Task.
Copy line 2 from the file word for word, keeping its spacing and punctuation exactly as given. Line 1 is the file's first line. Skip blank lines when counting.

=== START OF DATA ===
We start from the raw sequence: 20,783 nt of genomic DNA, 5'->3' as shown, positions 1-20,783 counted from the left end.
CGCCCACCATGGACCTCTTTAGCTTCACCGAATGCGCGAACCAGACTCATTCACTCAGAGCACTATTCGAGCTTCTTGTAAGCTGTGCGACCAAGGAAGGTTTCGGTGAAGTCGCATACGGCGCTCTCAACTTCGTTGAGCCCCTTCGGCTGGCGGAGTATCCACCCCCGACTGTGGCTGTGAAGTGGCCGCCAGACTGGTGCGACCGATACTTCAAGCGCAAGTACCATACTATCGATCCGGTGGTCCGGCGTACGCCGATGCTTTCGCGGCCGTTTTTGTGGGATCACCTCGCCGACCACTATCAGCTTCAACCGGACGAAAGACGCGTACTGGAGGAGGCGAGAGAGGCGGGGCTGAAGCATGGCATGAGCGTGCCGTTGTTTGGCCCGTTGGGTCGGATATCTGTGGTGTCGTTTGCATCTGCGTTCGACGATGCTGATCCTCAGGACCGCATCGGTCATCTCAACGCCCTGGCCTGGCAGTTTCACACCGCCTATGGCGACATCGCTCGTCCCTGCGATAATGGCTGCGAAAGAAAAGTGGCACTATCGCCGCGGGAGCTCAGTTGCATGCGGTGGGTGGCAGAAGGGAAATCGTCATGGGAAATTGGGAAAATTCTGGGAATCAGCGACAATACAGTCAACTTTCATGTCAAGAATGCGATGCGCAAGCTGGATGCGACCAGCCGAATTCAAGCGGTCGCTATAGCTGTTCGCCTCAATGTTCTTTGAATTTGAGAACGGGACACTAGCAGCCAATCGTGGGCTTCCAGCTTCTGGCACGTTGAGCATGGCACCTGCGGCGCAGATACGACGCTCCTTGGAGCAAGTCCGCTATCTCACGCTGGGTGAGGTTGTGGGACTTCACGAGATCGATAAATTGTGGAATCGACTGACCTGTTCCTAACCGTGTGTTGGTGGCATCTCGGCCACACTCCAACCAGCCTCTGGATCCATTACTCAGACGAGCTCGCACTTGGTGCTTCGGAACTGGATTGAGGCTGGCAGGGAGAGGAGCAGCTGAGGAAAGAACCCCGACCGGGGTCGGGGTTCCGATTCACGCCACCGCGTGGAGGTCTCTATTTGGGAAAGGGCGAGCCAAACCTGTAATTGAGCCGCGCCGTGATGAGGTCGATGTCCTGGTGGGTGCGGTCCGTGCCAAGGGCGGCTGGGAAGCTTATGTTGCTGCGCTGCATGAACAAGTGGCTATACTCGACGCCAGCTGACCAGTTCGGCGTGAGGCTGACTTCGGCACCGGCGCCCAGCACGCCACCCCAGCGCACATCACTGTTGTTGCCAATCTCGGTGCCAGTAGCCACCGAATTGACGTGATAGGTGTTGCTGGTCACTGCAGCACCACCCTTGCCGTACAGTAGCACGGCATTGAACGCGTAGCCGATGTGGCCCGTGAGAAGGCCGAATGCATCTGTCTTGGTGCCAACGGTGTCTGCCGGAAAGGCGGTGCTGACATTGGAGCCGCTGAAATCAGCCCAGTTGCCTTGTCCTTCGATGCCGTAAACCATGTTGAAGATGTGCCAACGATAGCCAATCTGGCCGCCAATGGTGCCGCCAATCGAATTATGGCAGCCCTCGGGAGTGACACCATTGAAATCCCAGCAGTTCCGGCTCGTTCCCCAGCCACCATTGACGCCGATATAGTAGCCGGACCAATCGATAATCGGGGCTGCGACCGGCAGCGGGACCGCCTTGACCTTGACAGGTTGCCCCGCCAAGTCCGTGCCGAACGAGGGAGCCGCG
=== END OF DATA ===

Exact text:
CGCCCACCATGGACCTCTTTAGCTTCACCGAATGCGCGAACCAGACTCATTCACTCAGAGCACTATTCGAGCTTCTTGTAAGCTGTGCGACCAAGGAAGGTTTCGGTGAAGTCGCATACGGCGCTCTCAACTTCGTTGAGCCCCTTCGGCTGGCGGAGTATCCACCCCCGACTGTGGCTGTGAAGTGGCCGCCAGACTGGTGCGACCGATACTTCAAGCGCAAGTACCATACTATCGATCCGGTGGTCCGGCGTACGCCGATGCTTTCGCGGCCGTTTTTGTGGGATCACCTCGCCGACCACTATCAGCTTCAACCGGACGAAAGACGCGTACTGGAGGAGGCGAGAGAGGCGGGGCTGAAGCATGGCATGAGCGTGCCGTTGTTTGGCCCGTTGGGTCGGATATCTGTGGTGTCGTTTGCATCTGCGTTCGACGATGCTGATCCTCAGGACCGCATCGGTCATCTCAACGCCCTGGCCTGGCAGTTTCACACCGCCTATGGCGACATCGCTCGTCCCTGCGATAATGGCTGCGAAAGAAAAGTGGCACTATCGCCGCGGGAGCTCAGTTGCATGCGGTGGGTGGCAGAAGGGAAATCGTCATGGGAAATTGGGAAAATTCTGGGAATCAGCGACAATACAGTCAACTTTCATGTCAAGAATGCGATGCGCAAGCTGGATGCGACCAGCCGAATTCAAGCGGTCGCTATAGCTGTTCGCCTCAATGTTCTTTGAATTTGAGAACGGGACACTAGCAGCCAATCGTGGGCTTCCAGCTTCTGGCACGTTGAGCATGGCACCTGCGGCGCAGATACGACGCTCCTTGGAGCAAGTCCGCTATCTCACGCTGGGTGAGGTTGTGGGACTTCACGAGATCGATAAATTGTGGAATCGACTGACCTGTTCCTAACCGTGTGTTGGTGGCATCTCGGCCACACTCCAACCAGCCTCTGGATCCATTACTCAGACGAGCTCGCACTTGGTGCTTCGGAACTGGATTGAGGCTGGCAGGGAGAGGAGCAGCTGAGGAAAGAACCCCGACCGGGGTCGGGGTTCCGATTCACGCCACCGCGTGGAGGTCTCTATTTGGGAAAGGGCGAGCCAAACCTGTAATTGAGCCGCGCCGTGATGAGGTCGATGTCCTGGTGGGTGCGGTCCGTGCCAAGGGCGGCTGGGAAGCTTATGTTGCTGCGCTGCATGAACAAGTGGCTATACTCGACGCCAGCTGACCAGTTCGGCGTGAGGCTGACTTCGGCACCGGCGCCCAGCACGCCACCCCAGCGCACATCACTGTTGTTGCCAATCTCGGTGCCAGTAGCCACCGAATTGACGTGATAGGTGTTGCTGGTCACTGCAGCACCACCCTTGCCGTACAGTAGCACGGCATTGAACGCGTAGCCGATGTGGCCCGTGAGAAGGCCGAATGCATCTGTCTTGGTGCCAACGGTGTCTGCCGGAAAGGCGGTGCTGACATTGGAGCCGCTGAAATCAGCCCAGTTGCCTTGTCCTTCGATGCCGTAAACCATGTTGAAGATGTGCCAACGATAGCCAATCTGGCCGCCAATGGTGCCGCCAATCGAATTATGGCAGCCCTCGGGAGTGACACCATTGAAATCCCAGCAGTTCCGGCTCGTTCCCCAGCCACCATTGACGCCGATATAGTAGCCGGACCAATCGATAATCGGGGCTGCGACCGGCAGCGGGACCGCCTTGACCTTGACAGGTTGCCCCGCCAAGTCCGTGCCGAACGAGGGAGCCGCG